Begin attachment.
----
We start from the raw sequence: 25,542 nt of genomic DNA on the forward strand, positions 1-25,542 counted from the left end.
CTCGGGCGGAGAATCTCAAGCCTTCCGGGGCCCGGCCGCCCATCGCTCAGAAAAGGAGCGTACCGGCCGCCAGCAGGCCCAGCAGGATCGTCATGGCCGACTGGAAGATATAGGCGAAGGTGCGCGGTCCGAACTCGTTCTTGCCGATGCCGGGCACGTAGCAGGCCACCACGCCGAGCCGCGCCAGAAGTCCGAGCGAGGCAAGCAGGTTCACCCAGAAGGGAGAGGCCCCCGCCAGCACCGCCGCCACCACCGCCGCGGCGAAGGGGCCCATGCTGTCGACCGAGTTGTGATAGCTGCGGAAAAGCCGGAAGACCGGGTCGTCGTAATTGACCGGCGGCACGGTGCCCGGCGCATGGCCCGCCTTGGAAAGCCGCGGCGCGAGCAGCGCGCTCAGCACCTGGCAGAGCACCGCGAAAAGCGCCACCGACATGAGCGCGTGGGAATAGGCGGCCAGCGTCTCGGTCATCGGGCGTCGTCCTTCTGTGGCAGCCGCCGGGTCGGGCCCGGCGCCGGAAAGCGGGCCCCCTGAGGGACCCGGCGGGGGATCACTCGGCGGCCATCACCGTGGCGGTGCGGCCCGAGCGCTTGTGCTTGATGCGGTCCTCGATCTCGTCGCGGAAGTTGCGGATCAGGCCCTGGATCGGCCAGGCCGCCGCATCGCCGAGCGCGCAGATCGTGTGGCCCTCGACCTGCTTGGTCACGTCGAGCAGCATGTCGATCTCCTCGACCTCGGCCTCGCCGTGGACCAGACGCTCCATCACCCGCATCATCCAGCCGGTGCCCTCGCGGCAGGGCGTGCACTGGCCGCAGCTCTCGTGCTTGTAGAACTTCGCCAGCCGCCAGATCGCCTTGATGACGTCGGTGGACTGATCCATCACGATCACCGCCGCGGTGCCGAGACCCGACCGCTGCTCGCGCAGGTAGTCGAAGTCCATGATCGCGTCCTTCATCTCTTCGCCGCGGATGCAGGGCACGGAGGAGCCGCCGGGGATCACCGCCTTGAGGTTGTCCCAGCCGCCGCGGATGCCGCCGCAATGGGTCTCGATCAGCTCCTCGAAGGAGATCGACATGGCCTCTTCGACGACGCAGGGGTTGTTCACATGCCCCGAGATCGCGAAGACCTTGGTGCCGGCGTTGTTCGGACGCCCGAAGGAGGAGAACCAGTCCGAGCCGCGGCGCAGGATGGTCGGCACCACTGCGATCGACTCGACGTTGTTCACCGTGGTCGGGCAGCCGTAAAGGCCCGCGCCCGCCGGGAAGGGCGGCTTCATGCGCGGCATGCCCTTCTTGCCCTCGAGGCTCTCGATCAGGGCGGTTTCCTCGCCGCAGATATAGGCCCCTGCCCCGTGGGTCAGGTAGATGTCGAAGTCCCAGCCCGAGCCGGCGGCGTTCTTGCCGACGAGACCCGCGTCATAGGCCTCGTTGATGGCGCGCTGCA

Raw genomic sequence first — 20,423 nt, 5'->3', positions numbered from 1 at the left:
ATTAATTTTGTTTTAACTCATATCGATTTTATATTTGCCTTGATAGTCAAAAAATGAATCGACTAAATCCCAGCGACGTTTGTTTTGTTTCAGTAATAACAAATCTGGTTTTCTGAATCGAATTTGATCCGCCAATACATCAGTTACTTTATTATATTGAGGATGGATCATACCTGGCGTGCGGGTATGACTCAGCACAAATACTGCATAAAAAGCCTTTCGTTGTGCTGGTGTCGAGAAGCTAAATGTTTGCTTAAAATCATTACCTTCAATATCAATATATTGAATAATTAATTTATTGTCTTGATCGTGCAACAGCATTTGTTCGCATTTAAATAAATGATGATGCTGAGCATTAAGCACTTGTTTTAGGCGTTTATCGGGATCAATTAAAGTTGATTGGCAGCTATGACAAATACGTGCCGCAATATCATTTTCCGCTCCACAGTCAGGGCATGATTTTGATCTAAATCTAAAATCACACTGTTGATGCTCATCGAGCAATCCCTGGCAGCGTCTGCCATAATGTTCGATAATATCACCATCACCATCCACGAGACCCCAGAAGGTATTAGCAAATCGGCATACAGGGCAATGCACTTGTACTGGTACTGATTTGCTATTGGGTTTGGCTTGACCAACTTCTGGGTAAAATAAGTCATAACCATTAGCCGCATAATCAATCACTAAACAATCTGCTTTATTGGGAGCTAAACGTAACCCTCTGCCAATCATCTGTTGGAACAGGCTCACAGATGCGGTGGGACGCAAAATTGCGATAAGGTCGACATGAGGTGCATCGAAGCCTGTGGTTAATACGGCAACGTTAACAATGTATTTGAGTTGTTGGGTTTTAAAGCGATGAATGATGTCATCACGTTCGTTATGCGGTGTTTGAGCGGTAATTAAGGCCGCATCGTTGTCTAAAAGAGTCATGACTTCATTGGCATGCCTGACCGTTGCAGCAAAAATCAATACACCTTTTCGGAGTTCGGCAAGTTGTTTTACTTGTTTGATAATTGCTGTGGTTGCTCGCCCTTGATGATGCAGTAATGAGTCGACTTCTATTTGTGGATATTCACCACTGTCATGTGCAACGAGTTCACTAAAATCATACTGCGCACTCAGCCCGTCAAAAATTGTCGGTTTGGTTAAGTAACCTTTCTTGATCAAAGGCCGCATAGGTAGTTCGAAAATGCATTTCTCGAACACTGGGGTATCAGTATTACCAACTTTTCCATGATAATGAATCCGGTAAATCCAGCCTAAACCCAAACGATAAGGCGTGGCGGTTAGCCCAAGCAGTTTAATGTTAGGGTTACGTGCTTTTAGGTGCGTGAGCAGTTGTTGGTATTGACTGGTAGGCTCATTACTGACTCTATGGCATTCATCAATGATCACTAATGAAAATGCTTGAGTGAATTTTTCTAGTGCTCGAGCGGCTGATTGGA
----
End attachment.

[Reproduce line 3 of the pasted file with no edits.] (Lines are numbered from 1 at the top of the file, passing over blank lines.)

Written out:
Raw genomic sequence first — 20,423 nt, 5'->3', positions numbered from 1 at the left: